In order to determine whether you are disabled under the Social Security Act, the adjudicator must determine your residual functional capacity (RFC) when applying the medical-vocational framework (SSR 83-10). Social Security Administration uses the criteria developed by the Department of Labor in classifying occupations ranging from sedentary to very heavy exertion levels. The exertion level table arranges the categories based on weight lifted and hours spent sitting or standing (C.F.R. § 404.1567). At times, the medical evidence may suggest an RFC which does not neatly fit into these categories. For example, where an individual could occasionally lift 25 pounds and frequently left 10 pounds, the exertional capacity falls in between the requirements for medium and light work. In cases where such hybrid hypotheticals emerge, your representative may refer to Programs Operation Manual System (POMS) DI 25025.015, effective 3/27/15. (Although not binding at the hearing level, the POMS rule maintains persuasive authority).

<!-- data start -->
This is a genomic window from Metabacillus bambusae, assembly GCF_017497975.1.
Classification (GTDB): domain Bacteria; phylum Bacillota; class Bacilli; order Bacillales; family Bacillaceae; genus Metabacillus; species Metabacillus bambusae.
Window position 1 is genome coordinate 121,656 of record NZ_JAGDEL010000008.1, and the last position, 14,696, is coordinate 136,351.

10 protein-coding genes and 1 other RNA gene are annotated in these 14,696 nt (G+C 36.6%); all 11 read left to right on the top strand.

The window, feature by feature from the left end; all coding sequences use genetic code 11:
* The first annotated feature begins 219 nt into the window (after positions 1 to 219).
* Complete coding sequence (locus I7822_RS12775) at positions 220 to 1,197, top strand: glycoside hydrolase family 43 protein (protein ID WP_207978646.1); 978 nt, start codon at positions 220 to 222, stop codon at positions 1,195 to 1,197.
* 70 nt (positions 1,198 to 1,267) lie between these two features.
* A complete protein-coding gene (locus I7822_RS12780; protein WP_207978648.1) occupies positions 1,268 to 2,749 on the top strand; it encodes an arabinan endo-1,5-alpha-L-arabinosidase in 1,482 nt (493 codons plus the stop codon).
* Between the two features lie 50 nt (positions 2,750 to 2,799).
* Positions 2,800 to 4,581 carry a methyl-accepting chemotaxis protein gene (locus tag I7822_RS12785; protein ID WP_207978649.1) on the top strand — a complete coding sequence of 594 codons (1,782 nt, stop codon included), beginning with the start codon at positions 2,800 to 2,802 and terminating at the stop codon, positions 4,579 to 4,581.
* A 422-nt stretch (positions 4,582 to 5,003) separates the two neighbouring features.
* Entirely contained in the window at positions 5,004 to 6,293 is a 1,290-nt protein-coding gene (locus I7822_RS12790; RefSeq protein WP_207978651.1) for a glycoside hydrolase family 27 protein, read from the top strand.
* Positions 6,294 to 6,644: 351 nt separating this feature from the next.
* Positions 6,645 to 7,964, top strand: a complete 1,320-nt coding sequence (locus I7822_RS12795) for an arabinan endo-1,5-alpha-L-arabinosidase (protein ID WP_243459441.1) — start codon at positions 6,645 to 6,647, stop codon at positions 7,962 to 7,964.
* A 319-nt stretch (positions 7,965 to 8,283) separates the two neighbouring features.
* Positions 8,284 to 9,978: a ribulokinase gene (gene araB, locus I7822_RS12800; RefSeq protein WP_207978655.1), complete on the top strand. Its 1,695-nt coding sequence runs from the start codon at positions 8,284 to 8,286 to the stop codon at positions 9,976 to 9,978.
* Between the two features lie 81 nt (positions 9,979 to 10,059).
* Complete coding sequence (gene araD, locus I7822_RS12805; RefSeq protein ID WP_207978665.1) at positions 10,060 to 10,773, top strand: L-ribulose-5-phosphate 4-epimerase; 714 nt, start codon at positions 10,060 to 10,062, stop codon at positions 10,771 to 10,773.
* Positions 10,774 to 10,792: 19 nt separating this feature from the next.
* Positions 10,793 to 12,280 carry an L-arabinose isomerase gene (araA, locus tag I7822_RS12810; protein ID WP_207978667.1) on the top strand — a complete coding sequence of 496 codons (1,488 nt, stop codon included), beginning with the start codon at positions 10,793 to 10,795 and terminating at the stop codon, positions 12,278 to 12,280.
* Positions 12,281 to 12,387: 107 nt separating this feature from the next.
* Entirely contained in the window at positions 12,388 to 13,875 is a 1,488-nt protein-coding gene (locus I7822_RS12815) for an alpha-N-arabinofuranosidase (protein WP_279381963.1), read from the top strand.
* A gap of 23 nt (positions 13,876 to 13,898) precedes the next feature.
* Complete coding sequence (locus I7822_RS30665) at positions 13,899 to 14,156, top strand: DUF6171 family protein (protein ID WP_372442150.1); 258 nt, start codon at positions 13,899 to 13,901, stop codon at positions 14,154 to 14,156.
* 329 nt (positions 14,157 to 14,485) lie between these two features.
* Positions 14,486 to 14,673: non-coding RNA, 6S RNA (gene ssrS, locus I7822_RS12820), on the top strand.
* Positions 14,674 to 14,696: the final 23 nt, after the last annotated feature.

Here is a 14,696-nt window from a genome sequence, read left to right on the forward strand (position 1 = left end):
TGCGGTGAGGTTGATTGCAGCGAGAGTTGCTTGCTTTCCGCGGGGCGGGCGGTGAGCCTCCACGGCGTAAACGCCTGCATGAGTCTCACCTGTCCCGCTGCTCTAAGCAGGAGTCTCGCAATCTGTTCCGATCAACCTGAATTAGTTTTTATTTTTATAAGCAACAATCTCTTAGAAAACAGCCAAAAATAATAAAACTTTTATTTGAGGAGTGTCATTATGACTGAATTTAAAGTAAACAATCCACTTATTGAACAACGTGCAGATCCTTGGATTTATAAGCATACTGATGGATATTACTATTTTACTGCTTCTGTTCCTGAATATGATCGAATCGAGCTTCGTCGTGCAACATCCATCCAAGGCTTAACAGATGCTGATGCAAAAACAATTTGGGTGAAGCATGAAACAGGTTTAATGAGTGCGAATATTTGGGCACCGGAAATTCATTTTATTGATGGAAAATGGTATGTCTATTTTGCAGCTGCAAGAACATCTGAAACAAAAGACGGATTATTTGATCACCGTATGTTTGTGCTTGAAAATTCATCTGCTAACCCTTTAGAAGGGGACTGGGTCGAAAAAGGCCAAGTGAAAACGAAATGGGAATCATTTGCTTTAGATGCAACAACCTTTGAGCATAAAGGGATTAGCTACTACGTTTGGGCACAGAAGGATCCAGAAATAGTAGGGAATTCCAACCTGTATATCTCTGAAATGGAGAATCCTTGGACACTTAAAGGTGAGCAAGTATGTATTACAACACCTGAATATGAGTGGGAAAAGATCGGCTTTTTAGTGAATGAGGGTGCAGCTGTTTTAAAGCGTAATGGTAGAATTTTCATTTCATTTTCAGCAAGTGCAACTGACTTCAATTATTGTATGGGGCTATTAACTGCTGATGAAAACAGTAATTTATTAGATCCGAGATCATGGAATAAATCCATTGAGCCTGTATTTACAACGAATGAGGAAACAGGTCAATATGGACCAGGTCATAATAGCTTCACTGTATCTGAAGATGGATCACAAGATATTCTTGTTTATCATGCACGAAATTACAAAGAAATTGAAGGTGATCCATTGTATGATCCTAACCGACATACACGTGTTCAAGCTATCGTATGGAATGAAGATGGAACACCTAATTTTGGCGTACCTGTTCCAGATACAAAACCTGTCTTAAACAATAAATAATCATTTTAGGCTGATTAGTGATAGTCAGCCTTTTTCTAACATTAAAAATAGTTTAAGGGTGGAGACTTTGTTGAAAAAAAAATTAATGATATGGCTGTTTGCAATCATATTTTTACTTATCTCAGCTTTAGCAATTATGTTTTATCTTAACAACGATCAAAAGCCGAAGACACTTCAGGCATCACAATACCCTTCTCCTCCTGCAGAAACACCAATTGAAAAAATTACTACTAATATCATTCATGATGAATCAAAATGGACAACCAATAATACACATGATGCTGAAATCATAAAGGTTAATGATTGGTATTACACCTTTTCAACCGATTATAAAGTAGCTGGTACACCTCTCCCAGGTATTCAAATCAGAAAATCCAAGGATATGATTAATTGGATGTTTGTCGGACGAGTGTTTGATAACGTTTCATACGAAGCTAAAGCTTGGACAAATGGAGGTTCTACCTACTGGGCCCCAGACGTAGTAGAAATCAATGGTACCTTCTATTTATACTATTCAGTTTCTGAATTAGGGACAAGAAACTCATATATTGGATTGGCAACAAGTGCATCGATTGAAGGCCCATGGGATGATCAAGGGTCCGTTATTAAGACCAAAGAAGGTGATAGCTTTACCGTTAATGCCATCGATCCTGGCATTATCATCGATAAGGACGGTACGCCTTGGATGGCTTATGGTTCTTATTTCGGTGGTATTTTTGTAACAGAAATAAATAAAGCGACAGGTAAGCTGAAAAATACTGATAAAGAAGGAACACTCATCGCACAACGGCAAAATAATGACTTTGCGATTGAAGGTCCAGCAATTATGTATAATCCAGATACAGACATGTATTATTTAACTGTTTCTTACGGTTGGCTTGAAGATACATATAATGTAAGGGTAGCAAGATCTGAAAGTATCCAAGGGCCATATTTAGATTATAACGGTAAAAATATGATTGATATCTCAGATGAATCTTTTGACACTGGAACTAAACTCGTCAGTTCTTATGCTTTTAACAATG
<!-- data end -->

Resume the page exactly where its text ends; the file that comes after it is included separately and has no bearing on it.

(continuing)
Few people are satisfied with the Social Security Administration's process for determining disability and awarding benefits. Some may think that Social Security Disability (SSD) standards are not strict enough and discourage people from working even when they can. Those on the other side see that SSD is essential for millions of people. They argue that SSD eligibility requirements are too strict, keeping benefits from the disabled Americans who need them.
On Tuesday, the third hearing on Securing the Future of the Social Security Disability Insurance Program took place. This meeting, held by the House Committee on Ways and Means, Subcommittee on Social Security, was called to address how Social Security Disability Insurance (SSDI) eligibility decisions are made.